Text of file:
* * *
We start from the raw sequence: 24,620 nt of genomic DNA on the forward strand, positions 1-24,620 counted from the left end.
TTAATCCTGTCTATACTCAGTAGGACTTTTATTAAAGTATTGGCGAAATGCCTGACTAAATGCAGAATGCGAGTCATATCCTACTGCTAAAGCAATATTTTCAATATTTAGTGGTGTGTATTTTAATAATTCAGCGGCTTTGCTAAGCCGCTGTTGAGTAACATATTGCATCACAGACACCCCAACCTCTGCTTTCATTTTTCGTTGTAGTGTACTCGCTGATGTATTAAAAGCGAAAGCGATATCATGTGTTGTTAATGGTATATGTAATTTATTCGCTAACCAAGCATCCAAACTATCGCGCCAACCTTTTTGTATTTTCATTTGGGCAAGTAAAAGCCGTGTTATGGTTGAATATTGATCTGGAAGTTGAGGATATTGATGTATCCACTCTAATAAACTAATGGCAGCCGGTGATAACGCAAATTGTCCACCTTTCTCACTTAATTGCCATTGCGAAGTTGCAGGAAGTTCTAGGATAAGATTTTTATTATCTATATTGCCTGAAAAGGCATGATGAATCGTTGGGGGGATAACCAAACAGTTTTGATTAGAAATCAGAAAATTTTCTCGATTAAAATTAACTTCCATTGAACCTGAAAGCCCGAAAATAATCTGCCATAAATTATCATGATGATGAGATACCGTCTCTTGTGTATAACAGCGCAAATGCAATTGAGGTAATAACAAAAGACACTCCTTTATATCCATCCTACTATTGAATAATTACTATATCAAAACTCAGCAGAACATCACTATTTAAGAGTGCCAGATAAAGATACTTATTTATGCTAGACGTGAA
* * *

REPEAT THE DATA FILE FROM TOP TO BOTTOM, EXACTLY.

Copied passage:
We start from the raw sequence: 24,620 nt of genomic DNA on the forward strand, positions 1-24,620 counted from the left end.
TTAATCCTGTCTATACTCAGTAGGACTTTTATTAAAGTATTGGCGAAATGCCTGACTAAATGCAGAATGCGAGTCATATCCTACTGCTAAAGCAATATTTTCAATATTTAGTGGTGTGTATTTTAATAATTCAGCGGCTTTGCTAAGCCGCTGTTGAGTAACATATTGCATCACAGACACCCCAACCTCTGCTTTCATTTTTCGTTGTAGTGTACTCGCTGATGTATTAAAAGCGAAAGCGATATCATGTGTTGTTAATGGTATATGTAATTTATTCGCTAACCAAGCATCCAAACTATCGCGCCAACCTTTTTGTATTTTCATTTGGGCAAGTAAAAGCCGTGTTATGGTTGAATATTGATCTGGAAGTTGAGGATATTGATGTATCCACTCTAATAAACTAATGGCAGCCGGTGATAACGCAAATTGTCCACCTTTCTCACTTAATTGCCATTGCGAAGTTGCAGGAAGTTCTAGGATAAGATTTTTATTATCTATATTGCCTGAAAAGGCATGATGAATCGTTGGGGGGATAACCAAACAGTTTTGATTAGAAATCAGAAAATTTTCTCGATTAAAATTAACTTCCATTGAACCTGAAAGCCCGAAAATAATCTGCCATAAATTATCATGATGATGAGATACCGTCTCTTGTGTATAACAGCGCAAATGCAATTGAGGTAATAACAAAAGACACTCCTTTATATCCATCCTACTATTGAATAATTACTATATCAAAACTCAGCAGAACATCACTATTTAAGAGTGCCAGATAAAGATACTTATTTATGCTAGACGTGAA